Applicants who have determined that they are eligible for naturalization are likely to be curious about the process of naturalization and what to expect. (Other people may be curious, too.)
First, applicants (or their attorneys) fill out the N-400. Every question should be answered, and it should be written in CAPS. What supporting documentation to submit depends on the applicant’s history and basis for filing the N-400, but each application requires a photocopy of the front and back of their Permanent Resident Card, 2 passport style photos, and a check for the filling fees.
After USCIS receives the application, they will send a notice for a “biometric” appointment. Basically, they will take the applicants’ fingerprints and possibly their pictures so that they can conduct background checks. Assuming that applicants have no criminal history, no ties to terrorist or communist organizations, and no other red flags, then they should pass the background check. It is possible to select another appointment date, but if at all possible, applicants should go to their appointment on the assigned date.
USCIS will send a notice for another appointment, this time for the naturalization interview. Some applicants may qualify for a waiver, but most applicants will need to be ready to take a civics test and to speak to the interviewer in English. The whole interview will be done in English, and one of the interviewer’s goals will be to test the applicant’s ability to communicate in English. The interviewer will ask up to 10 questions on civics and the U.S. government; once the applicant has correctly answered 6 questions, the questions stop. The applicant will also need to read one sentence in English and write one sentence in English. An applicant will get up to 3 chances to read and write a sentence correctly.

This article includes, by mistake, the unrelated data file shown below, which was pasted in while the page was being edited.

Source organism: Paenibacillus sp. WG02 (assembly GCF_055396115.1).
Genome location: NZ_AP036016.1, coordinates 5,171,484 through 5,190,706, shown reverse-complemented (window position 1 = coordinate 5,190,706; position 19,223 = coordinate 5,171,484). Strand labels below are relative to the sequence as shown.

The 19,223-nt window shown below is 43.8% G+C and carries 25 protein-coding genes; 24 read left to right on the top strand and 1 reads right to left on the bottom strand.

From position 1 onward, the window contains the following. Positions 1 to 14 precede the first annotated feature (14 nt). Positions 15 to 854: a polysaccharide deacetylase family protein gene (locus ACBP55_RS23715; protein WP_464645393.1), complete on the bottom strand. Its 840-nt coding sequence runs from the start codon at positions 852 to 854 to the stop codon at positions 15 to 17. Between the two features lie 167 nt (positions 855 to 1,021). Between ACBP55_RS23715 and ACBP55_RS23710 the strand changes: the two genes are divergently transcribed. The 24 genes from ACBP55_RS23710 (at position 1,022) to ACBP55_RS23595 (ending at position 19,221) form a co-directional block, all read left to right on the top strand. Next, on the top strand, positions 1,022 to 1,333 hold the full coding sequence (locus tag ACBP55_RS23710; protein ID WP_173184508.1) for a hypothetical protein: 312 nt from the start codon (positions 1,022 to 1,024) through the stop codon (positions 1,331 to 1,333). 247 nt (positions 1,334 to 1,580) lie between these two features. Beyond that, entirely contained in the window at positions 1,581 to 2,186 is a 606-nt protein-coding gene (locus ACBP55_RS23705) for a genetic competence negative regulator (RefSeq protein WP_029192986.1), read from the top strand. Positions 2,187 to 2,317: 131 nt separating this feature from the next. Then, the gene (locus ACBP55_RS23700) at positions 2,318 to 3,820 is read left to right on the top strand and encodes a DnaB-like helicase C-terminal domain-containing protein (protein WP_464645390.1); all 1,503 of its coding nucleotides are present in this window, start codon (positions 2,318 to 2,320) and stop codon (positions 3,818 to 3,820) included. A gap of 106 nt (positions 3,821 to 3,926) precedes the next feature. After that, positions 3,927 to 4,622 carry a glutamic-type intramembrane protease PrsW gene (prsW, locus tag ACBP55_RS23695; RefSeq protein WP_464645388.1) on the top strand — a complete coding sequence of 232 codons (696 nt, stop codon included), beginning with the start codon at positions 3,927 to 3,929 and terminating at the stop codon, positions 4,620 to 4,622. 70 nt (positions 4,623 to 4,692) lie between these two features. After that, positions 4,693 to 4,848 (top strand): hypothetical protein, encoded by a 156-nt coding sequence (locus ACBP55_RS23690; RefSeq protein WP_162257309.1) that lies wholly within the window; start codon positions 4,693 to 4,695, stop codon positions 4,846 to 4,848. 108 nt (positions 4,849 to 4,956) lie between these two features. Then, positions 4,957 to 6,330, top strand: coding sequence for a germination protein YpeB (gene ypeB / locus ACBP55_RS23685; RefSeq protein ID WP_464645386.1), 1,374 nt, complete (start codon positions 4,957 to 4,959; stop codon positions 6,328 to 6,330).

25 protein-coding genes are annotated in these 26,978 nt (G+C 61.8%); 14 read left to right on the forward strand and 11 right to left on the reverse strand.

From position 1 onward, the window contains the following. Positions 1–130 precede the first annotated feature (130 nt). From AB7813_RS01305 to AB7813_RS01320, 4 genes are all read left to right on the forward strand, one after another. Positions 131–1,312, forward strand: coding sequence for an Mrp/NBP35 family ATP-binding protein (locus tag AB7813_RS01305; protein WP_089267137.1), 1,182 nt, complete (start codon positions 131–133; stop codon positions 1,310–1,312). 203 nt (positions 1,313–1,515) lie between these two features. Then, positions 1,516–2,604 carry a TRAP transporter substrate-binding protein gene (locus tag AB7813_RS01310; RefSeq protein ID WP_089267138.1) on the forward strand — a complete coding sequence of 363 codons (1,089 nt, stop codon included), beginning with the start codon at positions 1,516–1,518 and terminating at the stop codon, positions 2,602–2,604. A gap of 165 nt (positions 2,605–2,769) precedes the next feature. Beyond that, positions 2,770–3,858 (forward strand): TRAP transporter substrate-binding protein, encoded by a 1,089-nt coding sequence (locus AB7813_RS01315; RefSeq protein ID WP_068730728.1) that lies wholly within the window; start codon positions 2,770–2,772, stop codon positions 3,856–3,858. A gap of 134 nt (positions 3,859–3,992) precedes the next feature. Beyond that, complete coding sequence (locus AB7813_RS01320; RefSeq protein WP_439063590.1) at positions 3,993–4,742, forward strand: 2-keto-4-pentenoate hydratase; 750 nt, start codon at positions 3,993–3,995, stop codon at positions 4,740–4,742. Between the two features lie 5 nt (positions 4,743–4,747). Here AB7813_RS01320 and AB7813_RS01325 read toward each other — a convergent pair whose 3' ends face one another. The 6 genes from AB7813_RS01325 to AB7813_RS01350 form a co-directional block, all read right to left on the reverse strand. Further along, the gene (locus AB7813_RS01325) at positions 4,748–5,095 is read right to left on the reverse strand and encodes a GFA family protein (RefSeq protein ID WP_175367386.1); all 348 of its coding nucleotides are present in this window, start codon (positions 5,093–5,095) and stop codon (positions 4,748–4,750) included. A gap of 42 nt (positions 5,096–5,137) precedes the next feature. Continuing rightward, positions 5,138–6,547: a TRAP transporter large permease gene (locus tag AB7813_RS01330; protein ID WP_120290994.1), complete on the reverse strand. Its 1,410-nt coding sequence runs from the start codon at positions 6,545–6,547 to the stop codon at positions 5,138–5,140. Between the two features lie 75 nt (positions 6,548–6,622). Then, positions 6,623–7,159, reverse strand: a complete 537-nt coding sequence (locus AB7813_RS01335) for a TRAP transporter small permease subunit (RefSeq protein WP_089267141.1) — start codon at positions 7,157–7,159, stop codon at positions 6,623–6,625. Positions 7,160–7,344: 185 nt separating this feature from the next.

An applicant who passes the naturalization interview and the background check is likely to be recommended for citizenship. Applicants will get a final notice for their swearing in ceremony. Usually, many applicants are sworn-in at once. Either a United States judge or a USCIS officer will swear in the applicants, and the applicants must swear allegiance to the United States. After that, applicants are officially U.S. citizens. They can vote, serve on juries, obtain a U.S. passport, and generally have the same rights as citizens born in the United States.